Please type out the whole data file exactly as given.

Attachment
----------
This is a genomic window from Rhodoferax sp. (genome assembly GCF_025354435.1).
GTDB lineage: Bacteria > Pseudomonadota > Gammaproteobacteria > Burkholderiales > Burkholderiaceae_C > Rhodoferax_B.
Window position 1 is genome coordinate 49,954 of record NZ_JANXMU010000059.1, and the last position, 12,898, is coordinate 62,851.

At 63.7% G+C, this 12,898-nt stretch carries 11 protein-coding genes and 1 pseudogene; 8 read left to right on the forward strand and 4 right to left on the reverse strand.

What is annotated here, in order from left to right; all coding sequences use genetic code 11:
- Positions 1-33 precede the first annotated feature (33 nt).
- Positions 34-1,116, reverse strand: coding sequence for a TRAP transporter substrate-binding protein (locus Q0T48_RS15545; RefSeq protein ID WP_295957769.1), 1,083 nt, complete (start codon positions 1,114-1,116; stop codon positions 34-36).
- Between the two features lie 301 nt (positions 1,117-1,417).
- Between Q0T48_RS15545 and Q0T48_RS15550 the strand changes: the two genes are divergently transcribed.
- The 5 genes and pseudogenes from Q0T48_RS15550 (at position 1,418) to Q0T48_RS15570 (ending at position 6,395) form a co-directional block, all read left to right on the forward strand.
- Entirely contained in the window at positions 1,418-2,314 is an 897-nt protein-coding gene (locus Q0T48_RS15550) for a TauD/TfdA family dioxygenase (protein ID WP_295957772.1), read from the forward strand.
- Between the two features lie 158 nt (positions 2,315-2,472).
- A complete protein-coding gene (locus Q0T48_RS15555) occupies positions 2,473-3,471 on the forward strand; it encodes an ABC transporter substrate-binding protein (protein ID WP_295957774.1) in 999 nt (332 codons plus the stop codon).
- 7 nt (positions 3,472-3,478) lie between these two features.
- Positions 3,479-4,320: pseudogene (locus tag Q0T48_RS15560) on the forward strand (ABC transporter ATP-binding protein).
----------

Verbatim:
This is a genomic window from Rhodoferax sp. (genome assembly GCF_025354435.1).
GTDB lineage: Bacteria > Pseudomonadota > Gammaproteobacteria > Burkholderiales > Burkholderiaceae_C > Rhodoferax_B.
Window position 1 is genome coordinate 49,954 of record NZ_JANXMU010000059.1, and the last position, 12,898, is coordinate 62,851.

At 63.7% G+C, this 12,898-nt stretch carries 11 protein-coding genes and 1 pseudogene; 8 read left to right on the forward strand and 4 right to left on the reverse strand.

What is annotated here, in order from left to right; all coding sequences use genetic code 11:
- Positions 1-33 precede the first annotated feature (33 nt).
- Positions 34-1,116, reverse strand: coding sequence for a TRAP transporter substrate-binding protein (locus Q0T48_RS15545; RefSeq protein ID WP_295957769.1), 1,083 nt, complete (start codon positions 1,114-1,116; stop codon positions 34-36).
- Between the two features lie 301 nt (positions 1,117-1,417).
- Between Q0T48_RS15545 and Q0T48_RS15550 the strand changes: the two genes are divergently transcribed.
- The 5 genes and pseudogenes from Q0T48_RS15550 (at position 1,418) to Q0T48_RS15570 (ending at position 6,395) form a co-directional block, all read left to right on the forward strand.
- Entirely contained in the window at positions 1,418-2,314 is an 897-nt protein-coding gene (locus Q0T48_RS15550) for a TauD/TfdA family dioxygenase (protein ID WP_295957772.1), read from the forward strand.
- Between the two features lie 158 nt (positions 2,315-2,472).
- A complete protein-coding gene (locus Q0T48_RS15555) occupies positions 2,473-3,471 on the forward strand; it encodes an ABC transporter substrate-binding protein (protein ID WP_295957774.1) in 999 nt (332 codons plus the stop codon).
- 7 nt (positions 3,472-3,478) lie between these two features.
- Positions 3,479-4,320: pseudogene (locus tag Q0T48_RS15560) on the forward strand (ABC transporter ATP-binding protein).